Personal Transformations In Becoming a Missional Church
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This research project is a qualitative study, which used an interview study approach to consider the research question. The subject was pastors who tumed-around plateaued or declining churches to spiritual vitality and numerical growth. The participants were ten missional pastors, seven from Washington State, two from Idaho and one from Northern California. The main research question was: what personal transformations have these pastors experienced that enabled them to turn-around a plateaued or declining church, and what was the nature of those transformations? The six personal transformations studied were: (1) spiritual growth or transformation, (2) one-on-one relationships, (3) modeling, (4) experiences, (5) training and education, and (6) organizational development. A questionnaire was developed, four pastors were interviewed in person, the other six responded by email. A follow-up questionnaire was given by phone to confirm or deny the previous findings of the first questionnaire. The nature of these transformations were put into four categories: (1) moving from indecisive to decisive, (2) moving from independence to interdependence, (3) moving from indifference to relationship, and (4) moving from similarity to uniqueness. It was discovered that pastors who want to turn-around a declining or plateaued church must: (1) have the ambition to do so; (2) acquire enough humility to deny themselves to accomplish the mission; (3) intentionally develop through personal transformations which mature the four characteristics needed to turn-around a declining or plateaued church (decisiveness, interdependence, relational, and uniqueness).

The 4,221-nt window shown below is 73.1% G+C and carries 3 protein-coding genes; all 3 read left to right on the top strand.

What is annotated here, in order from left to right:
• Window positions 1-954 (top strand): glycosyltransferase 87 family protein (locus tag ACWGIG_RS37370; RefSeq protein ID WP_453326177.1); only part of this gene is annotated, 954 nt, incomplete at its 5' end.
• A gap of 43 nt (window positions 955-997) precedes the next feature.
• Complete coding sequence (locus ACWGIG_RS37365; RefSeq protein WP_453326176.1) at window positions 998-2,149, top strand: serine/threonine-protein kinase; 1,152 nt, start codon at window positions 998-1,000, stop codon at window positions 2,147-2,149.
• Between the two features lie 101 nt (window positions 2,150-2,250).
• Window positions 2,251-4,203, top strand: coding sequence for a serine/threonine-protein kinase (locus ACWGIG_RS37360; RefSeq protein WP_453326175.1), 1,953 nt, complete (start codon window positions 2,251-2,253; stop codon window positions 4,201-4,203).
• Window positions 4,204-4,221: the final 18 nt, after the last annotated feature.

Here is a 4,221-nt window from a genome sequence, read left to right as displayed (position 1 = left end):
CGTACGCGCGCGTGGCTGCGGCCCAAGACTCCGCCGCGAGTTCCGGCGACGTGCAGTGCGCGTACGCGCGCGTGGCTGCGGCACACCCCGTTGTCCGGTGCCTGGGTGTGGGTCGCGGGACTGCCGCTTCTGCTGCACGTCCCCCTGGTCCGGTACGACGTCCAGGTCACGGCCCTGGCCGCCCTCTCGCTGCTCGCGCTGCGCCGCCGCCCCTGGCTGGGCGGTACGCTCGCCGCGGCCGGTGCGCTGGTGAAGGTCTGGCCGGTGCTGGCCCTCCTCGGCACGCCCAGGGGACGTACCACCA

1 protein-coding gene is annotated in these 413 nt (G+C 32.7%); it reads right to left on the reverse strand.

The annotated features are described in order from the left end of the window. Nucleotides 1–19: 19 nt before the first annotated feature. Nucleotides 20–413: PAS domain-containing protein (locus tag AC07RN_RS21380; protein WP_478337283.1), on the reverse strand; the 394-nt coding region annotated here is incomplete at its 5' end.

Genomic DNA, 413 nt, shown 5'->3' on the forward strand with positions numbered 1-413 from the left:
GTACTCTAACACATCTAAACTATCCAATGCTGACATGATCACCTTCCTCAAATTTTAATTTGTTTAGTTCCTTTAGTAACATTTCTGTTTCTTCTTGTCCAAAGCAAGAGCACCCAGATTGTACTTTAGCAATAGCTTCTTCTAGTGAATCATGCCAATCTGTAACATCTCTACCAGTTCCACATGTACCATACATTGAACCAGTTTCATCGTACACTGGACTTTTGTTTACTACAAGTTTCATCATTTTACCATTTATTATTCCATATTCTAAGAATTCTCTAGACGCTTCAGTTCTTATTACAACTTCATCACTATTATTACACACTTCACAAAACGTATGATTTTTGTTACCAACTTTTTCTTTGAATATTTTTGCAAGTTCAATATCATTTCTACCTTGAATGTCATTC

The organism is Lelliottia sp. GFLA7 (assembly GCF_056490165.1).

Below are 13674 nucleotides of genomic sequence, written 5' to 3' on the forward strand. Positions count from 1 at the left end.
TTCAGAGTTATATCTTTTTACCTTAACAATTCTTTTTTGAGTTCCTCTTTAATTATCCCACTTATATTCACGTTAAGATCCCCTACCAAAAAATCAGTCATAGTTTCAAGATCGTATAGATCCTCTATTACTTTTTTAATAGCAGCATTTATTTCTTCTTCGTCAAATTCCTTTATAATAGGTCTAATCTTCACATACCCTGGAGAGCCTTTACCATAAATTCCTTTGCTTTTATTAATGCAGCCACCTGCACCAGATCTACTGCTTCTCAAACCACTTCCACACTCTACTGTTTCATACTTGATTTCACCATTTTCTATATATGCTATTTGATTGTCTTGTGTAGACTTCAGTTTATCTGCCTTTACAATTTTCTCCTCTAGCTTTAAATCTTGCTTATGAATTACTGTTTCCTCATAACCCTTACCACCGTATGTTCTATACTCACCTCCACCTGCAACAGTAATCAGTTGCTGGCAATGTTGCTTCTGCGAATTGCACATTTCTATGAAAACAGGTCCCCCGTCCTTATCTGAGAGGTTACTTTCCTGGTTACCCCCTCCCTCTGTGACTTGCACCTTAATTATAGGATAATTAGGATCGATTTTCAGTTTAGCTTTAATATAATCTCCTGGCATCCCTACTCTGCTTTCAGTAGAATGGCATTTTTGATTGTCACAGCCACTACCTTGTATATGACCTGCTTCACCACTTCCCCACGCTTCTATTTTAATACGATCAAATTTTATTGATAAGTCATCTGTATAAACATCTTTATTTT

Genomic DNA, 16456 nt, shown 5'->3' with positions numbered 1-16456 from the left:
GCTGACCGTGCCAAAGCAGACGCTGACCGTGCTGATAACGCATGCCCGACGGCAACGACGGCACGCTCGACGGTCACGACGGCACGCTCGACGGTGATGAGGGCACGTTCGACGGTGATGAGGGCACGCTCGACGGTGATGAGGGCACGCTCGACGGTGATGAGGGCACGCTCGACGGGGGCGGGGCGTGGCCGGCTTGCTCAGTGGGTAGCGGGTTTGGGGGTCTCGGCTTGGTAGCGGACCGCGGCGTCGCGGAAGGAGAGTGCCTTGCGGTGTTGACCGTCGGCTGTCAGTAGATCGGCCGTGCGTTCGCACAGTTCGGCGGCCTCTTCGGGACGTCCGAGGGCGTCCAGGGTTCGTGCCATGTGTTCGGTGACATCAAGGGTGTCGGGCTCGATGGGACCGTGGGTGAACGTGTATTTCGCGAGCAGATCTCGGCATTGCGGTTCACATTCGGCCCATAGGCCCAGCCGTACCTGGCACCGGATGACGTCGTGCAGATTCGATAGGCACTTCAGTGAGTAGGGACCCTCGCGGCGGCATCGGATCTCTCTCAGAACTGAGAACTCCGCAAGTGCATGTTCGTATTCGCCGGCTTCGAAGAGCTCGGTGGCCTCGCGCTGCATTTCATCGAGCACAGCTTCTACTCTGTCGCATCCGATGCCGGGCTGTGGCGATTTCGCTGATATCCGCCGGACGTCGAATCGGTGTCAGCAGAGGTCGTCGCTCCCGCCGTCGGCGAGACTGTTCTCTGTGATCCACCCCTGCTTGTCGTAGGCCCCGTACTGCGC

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vi, 104 pages
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